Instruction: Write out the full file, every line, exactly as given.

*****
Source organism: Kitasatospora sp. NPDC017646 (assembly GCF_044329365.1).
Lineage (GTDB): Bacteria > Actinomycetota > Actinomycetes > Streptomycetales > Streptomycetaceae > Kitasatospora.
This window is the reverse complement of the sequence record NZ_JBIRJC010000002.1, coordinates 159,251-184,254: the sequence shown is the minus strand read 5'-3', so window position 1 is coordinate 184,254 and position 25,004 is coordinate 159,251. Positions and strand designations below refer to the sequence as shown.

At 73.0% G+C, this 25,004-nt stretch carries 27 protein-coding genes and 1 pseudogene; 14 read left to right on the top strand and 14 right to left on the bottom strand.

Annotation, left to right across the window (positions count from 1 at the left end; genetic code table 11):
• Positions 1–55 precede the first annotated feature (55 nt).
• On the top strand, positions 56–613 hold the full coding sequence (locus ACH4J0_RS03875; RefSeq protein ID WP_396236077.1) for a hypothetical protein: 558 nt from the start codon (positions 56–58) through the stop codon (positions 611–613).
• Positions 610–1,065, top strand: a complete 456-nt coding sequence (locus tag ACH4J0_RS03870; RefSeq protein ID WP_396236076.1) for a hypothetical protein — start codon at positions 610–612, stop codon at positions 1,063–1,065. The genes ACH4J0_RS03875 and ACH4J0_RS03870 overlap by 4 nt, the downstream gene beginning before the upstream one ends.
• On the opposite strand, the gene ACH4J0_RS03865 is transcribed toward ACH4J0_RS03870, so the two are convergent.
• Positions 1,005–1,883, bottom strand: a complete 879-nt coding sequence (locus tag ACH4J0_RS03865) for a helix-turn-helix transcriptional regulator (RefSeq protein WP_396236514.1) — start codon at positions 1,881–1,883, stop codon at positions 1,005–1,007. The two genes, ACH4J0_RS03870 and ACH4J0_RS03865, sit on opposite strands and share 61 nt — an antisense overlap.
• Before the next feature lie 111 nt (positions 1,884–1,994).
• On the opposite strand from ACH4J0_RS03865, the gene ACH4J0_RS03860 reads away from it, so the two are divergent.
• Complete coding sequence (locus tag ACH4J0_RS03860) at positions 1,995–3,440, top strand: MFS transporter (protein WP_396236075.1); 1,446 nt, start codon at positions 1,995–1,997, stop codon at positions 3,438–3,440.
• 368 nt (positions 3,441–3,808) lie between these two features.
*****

Source organism: Kitasatospora sp. NPDC017646 (assembly GCF_044329365.1).
Lineage (GTDB): Bacteria > Actinomycetota > Actinomycetes > Streptomycetales > Streptomycetaceae > Kitasatospora.
This window is the reverse complement of the sequence record NZ_JBIRJC010000002.1, coordinates 159,251-184,254: the sequence shown is the minus strand read 5'-3', so window position 1 is coordinate 184,254 and position 25,004 is coordinate 159,251. Positions and strand designations below refer to the sequence as shown.

At 73.0% G+C, this 25,004-nt stretch carries 27 protein-coding genes and 1 pseudogene; 14 read left to right on the top strand and 14 right to left on the bottom strand.

Annotation, left to right across the window (positions count from 1 at the left end; genetic code table 11):
• Positions 1–55 precede the first annotated feature (55 nt).
• On the top strand, positions 56–613 hold the full coding sequence (locus ACH4J0_RS03875; RefSeq protein ID WP_396236077.1) for a hypothetical protein: 558 nt from the start codon (positions 56–58) through the stop codon (positions 611–613).
• Positions 610–1,065, top strand: a complete 456-nt coding sequence (locus tag ACH4J0_RS03870; RefSeq protein ID WP_396236076.1) for a hypothetical protein — start codon at positions 610–612, stop codon at positions 1,063–1,065. The genes ACH4J0_RS03875 and ACH4J0_RS03870 overlap by 4 nt, the downstream gene beginning before the upstream one ends.
• On the opposite strand, the gene ACH4J0_RS03865 is transcribed toward ACH4J0_RS03870, so the two are convergent.
• Positions 1,005–1,883, bottom strand: a complete 879-nt coding sequence (locus tag ACH4J0_RS03865) for a helix-turn-helix transcriptional regulator (RefSeq protein WP_396236514.1) — start codon at positions 1,881–1,883, stop codon at positions 1,005–1,007. The two genes, ACH4J0_RS03870 and ACH4J0_RS03865, sit on opposite strands and share 61 nt — an antisense overlap.
• Before the next feature lie 111 nt (positions 1,884–1,994).
• On the opposite strand from ACH4J0_RS03865, the gene ACH4J0_RS03860 reads away from it, so the two are divergent.
• Complete coding sequence (locus tag ACH4J0_RS03860) at positions 1,995–3,440, top strand: MFS transporter (protein WP_396236075.1); 1,446 nt, start codon at positions 1,995–1,997, stop codon at positions 3,438–3,440.
• 368 nt (positions 3,441–3,808) lie between these two features.